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Approximate size: Real-world pears

Seasonal Growth: Varies, usually growing in late summer to late autumn

 

This fruit is said to grow from trees that sprout where falling stars struck the Earth itself. The trees grow large, seemingly reaching back towards the sky, some think, in a hopeless attempt to rejoin the stars. These fruits have a tendency to grow more frequently when days start growing shorter and nights become longer, meaning they're very common around harvest time. However, some stray trees have been spotted growing in summer...so with some luck you'll be able to grab one of these fruits for yourselves!

 

Can I grow them? 

They don't seem to transplant well from their original trees. Unfortunately.
 

Can I eat them?

Yes you can! They're extremely tasty, sweet and tangy, making them a perfect substitute for candy...eat healthier, kids!
 

Difficulty Growing: ★★★★★

Difficult Harvesting: ★★★☆☆

Mushrooms

 

Fancy Collar Shroom

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Approximate size: Varies (Largest size on record had a cap the width of a Frisbee.)
Seasonal Growth: Spring to Summer

Fancy Collar Shrooms are named for their unique collar like frill which grows out from under the cap. They're a moderately common fungus that grows around Whistler Crest, and they're often seen in vibrant shades of purple and pink. They can vary in size, but are rarely found to have caps larger than a Frisbee. It would also appear that this particular fungus is very invasive, as there are few competing types of mushrooms growing around the immediate area. Most of the time they're picked and used sparingly in particular dishes. It is advised that you not eat them raw or in large quantities. They're not toxic, but ingesting them without proper preparation can lead to...interesting outcomes. It will make you act loopy! Locals call the behaviour "shrooming". They are most commonly found in shaded areas. They grow around the bases of houses, other buildings, and large trees. They'll be easier to find in the forest, largely because of all the construction in town uprooting or destroying them, but you may find them in some untouched areas. They are easy to pick, same as harvesting anything that's just rooted to the ground.

Can I grow them? 
Yes, you can! But they need cool places that aren't always in direct sunlight!

Can I eat them?
You can...but just be careful how you prepare them!

Difficulty Growing: ★★☆☆☆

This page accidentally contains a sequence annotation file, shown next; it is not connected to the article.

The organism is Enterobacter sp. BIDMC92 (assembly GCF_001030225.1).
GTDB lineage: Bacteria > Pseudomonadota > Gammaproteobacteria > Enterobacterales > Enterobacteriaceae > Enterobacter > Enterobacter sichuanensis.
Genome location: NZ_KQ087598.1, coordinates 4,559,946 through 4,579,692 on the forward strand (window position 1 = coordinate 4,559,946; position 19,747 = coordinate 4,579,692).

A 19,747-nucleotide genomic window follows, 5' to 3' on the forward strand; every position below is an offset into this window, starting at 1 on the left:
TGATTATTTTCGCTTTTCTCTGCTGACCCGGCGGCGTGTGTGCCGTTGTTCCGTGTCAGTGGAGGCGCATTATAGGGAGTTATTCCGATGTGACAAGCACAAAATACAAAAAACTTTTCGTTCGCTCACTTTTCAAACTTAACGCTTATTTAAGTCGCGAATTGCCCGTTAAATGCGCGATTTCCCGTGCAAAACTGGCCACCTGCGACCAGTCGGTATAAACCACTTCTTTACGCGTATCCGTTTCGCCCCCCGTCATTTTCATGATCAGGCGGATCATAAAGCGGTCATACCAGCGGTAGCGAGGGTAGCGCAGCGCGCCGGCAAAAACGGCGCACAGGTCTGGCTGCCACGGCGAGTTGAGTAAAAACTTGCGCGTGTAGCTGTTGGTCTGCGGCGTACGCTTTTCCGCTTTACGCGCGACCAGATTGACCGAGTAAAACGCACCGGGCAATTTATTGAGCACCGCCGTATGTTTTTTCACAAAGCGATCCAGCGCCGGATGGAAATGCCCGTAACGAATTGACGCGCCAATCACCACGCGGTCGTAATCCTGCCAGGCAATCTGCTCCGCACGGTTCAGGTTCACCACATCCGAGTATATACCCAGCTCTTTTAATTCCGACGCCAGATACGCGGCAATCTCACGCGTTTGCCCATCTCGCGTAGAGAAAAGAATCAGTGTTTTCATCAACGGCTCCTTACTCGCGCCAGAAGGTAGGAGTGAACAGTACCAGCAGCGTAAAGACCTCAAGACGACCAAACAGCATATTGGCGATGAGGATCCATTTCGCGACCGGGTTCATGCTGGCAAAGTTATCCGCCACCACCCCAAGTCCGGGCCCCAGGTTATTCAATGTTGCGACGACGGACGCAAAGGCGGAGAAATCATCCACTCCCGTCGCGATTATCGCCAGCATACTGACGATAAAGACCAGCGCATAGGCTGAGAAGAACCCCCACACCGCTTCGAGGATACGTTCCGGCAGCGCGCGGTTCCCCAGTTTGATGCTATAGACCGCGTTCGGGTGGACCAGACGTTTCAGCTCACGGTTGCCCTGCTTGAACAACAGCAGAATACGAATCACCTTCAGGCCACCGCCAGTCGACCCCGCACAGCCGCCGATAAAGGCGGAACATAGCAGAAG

Difficult Harvesting: ★☆☆☆☆

Speckled Shroom

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Approximate size: 5-8 inches (12-20 cm)
Seasonal Growth: Late spring to summer

Unlike a certain lookalike mushroom, Speckled Shrooms (alternatively known as Pepper Shrooms) are actually edible and an excellent source of fiber! These mushrooms grow in clusters, sometimes having a shunshroom mixed in, so you better look carefully before you touch!

Can I grow them? 
Yes, though they grow all over the place anyway. Make sure to wear gloves just in case a shunshroom is in the mix.

Can I eat them?
Yes, they are very healthy for you and provide ample fiber! They have a very subtle mild flavour.

Difficulty Growing: ★★☆☆☆
Difficult Harvesting: ★☆☆☆☆

Channelium Paper Shroom

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Approximate size: An apple
Seasonal Growth: Autumn to winter

This mushroom grows in dark places and is very sensitive to sunlight, so much so that it becomes very brittle when exposed to sun and will crumble away into a fine dust in your hand! This mushroom is used a lot for it's medicinal use in spiritual ailments, thus they must be harvested only at night.

Can I grow them? 
Due to the nature of these mushrooms they must grow in total darkness with zero sunlight, thus making these very difficult to grow domestically.

Can I eat them?
Yes, they are very healthy and used in certain medicines. 

Difficulty Growing: ★★★★★
Difficult Harvesting: ★★★★★

Shunshroom

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Approximate size: 5-9 inches
Seasonal Growth: TBA

Looking similar to the Speckled Shroom, the Shunshoom is NOT something you wanna touch or ingest. They are inedible and their spores will do you even more harm. Touching or disturbing this mushroom in any way will release spores that would give you a rash in the shape of a curse mark! This of course is not a real curse, but it has fooled others in the past. These mushrooms are often mixed in with Speckled Shrooms, so look carefully before you pick them, otherwise you'll be blighted with shun spots and many other health hazards. 

Can I grow them? 
No.

Can I eat them?
These mushrooms are a health hazard in every way, eating them causes severe stomach aches and fever, inhaling the spores can give you a nasty cough, and any spores that make contact with your skin with give you itchy rashes called shun spots which can get you shunned from the community if they don't look closely enough. Interacting with this shroom in any way is very ill-advised.

Difficulty Growing: ★★★★★
Difficult Harvesting: ★★★★★

Bounceshroom

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Approximate size: Always taller than 6'00" 
Seasonal Growth: Spring to Summer 

Bounceshrooms are MASSIVE. No, really. These peculiar mushrooms grow to be well over six feet tall, easily reaching heights of seven to ten feet. Despite their gargantuan size, they're gentle giants, and are completely harmless. They have very elastic, almost rubbery, springy caps and invite creatures to bounce on them! In fact, doing so helps the mushroom release their spores, releasing it into the wind with each jump on them. Their spores, like the mushroom itself, are entirely harmless. These mushrooms can even support the bouncing bodies of two or more adult Draken. They are incredibly strong and resilient!